An acquaintance of mine once proposed the formalization of that last observation into a rule: all effective intervention is unethical. Because an effective form of intervention, almost by definition, is something that can reliably be used to modify a person's or a group's behavior. And at the very least you get into definitely murky ethical territory when thinking about how to reliably modify a person's behavior as though he were an object rather than a free-willed individual.

PiperPaul

"all effective intervention is unethical"

The Prime Directive?

Microbillionaire

Ha. My impression is that the Prime Directive is more of a statement that all intervention is unethical, regardless of effectiveness, and in practice we're going to do it anyway!

Hal

"all effective intervention is unethical"

The Prime Directive?

------

Ha. My impression is that the Prime Directive is more of a statement that all intervention is unethical, regardless of effectiveness, and in practice we're going to do it anyway!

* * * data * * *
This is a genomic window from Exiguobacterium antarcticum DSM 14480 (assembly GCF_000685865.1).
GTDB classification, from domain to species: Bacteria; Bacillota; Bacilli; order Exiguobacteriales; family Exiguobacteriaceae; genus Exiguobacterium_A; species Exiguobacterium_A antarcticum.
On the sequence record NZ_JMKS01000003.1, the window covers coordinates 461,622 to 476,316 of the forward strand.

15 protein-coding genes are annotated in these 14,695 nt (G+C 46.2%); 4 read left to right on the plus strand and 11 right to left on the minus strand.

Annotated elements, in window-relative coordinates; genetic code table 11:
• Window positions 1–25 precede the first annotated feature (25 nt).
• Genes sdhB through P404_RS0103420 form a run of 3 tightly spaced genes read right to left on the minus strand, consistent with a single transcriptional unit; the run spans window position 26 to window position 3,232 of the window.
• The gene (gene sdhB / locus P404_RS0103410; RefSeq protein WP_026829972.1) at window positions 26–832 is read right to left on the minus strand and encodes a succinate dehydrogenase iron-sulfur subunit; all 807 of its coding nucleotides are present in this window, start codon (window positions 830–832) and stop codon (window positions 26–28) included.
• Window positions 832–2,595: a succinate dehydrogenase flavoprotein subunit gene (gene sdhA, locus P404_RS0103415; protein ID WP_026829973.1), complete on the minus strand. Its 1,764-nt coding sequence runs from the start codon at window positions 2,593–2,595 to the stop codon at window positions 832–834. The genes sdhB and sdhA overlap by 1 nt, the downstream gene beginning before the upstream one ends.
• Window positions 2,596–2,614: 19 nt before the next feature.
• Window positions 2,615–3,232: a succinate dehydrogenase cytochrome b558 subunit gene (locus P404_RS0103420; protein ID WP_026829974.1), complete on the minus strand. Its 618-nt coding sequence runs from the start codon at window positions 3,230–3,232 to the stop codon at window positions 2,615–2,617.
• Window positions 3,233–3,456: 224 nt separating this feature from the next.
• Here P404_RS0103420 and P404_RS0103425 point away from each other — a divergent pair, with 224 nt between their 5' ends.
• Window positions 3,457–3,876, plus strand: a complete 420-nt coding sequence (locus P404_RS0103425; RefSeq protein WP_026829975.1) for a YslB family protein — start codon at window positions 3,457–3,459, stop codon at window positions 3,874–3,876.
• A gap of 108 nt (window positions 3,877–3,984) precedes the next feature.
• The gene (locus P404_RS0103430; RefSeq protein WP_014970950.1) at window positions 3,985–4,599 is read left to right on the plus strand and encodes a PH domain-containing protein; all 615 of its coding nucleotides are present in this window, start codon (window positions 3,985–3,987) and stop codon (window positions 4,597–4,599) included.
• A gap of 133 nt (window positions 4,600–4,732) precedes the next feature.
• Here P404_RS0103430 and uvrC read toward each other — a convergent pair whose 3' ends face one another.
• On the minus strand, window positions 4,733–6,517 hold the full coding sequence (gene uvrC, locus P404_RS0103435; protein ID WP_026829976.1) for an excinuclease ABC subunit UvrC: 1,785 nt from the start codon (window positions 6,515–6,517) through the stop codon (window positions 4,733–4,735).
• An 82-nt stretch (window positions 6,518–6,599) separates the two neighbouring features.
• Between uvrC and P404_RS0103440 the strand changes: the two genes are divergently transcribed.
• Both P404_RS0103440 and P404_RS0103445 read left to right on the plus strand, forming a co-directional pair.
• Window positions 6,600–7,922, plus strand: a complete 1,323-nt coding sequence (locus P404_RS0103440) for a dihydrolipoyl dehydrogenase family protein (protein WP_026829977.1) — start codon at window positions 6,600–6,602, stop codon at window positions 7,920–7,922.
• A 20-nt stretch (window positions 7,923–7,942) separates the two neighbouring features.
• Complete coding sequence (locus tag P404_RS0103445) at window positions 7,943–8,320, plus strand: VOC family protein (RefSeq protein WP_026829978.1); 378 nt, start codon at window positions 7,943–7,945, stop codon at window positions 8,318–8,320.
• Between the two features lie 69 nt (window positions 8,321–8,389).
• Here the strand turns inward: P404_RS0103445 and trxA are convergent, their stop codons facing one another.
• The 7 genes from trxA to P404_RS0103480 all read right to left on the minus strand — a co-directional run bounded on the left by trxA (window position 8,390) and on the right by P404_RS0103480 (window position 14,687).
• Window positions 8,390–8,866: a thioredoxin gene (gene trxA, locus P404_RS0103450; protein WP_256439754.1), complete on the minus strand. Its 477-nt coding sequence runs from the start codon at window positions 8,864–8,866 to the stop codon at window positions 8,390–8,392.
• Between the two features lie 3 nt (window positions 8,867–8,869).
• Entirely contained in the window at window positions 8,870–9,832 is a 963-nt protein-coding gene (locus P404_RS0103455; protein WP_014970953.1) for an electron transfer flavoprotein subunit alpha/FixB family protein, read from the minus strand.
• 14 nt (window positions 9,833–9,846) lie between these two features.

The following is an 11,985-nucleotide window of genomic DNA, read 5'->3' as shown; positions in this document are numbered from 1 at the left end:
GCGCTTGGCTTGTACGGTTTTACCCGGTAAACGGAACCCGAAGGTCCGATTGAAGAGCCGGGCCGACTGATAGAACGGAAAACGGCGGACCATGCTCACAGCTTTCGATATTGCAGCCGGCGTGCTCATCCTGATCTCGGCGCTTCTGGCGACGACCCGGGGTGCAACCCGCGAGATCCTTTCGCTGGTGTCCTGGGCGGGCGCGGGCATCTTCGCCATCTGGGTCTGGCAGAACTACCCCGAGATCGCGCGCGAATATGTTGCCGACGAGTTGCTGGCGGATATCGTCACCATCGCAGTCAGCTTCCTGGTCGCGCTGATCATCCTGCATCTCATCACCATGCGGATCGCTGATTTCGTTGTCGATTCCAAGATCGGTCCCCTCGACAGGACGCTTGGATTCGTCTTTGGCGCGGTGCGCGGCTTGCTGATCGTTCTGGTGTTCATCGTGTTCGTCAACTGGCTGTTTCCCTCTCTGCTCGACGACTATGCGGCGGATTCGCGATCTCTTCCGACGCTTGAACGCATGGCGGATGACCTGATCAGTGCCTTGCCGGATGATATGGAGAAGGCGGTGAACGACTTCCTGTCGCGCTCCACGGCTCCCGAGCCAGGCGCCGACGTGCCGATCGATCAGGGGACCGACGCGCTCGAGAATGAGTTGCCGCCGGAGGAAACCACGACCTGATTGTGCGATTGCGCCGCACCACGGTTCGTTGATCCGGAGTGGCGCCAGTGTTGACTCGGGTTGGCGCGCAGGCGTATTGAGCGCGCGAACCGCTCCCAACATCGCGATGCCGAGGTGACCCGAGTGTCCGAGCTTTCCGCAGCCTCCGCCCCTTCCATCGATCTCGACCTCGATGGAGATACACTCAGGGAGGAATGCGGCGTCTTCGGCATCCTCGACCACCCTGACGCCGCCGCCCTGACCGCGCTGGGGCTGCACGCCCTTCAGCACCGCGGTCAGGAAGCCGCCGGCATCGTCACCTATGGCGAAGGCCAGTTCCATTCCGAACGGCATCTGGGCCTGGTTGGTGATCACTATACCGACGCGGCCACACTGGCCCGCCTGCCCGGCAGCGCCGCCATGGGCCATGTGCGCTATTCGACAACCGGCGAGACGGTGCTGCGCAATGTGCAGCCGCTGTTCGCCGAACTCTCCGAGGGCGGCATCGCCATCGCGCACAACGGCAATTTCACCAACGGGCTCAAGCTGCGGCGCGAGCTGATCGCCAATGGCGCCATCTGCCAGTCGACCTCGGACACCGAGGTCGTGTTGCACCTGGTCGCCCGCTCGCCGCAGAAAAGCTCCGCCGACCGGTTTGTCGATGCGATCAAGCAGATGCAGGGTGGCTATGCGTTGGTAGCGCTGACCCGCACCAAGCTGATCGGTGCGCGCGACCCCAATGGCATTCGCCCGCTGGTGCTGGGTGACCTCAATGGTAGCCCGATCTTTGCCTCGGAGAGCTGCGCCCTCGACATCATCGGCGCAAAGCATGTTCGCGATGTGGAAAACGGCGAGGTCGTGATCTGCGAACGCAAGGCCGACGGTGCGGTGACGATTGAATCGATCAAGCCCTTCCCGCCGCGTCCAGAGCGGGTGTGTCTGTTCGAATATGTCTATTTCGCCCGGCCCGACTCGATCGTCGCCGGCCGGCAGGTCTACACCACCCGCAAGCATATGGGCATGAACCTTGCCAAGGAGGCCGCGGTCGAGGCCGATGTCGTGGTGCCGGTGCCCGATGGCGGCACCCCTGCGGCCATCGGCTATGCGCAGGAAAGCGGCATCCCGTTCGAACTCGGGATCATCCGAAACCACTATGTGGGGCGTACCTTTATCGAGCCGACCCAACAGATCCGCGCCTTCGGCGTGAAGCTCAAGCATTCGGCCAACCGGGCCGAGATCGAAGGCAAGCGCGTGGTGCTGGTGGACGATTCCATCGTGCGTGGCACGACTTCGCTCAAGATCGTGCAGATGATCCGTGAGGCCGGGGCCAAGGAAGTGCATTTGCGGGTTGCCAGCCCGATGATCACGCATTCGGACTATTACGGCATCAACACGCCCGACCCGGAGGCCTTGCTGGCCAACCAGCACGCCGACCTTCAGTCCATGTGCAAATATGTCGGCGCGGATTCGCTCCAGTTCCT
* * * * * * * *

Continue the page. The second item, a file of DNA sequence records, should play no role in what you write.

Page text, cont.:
Nah.

If there was actually a formal statement that the Prime Directive had ever actually consisted of, that would be convenient. I was mainly remembering references to prewarp technology before doing that bit of Googlemancy.

A reality keeps being much more in the area of a combination of Keep things working or die. . . . everything will be as shitty as it can get away with . . . and society is very complicated . . . , and definitely different and far from all effective intervention is unethical---That latter being little more than Oh, why should we bother doing anything at all?

Taking the Finnish weather example, the answering reason to actually intervene starts with situations where intervention is required to assist some in the situation where some dying will cascade over in to all dying, therefore the issues of all overrule the issues of merely some . . . when that applies . . .

---and noting "everything will be as shitty as it can get away with." I'm mildly amused to note that this morning's collections of headlines include Republicans hoping to claim that Obamacare can be considered a failure because a couple of insurers have dropped out.

My first reaction when I first read of Anthem and whomever was exactly that if a company deliberately underbids to get some contract, and then realizes that underbidding was pointless and self damaging, then of course they're going to drop out---and the fault remains with the inept bidders, not with the contract being bid for.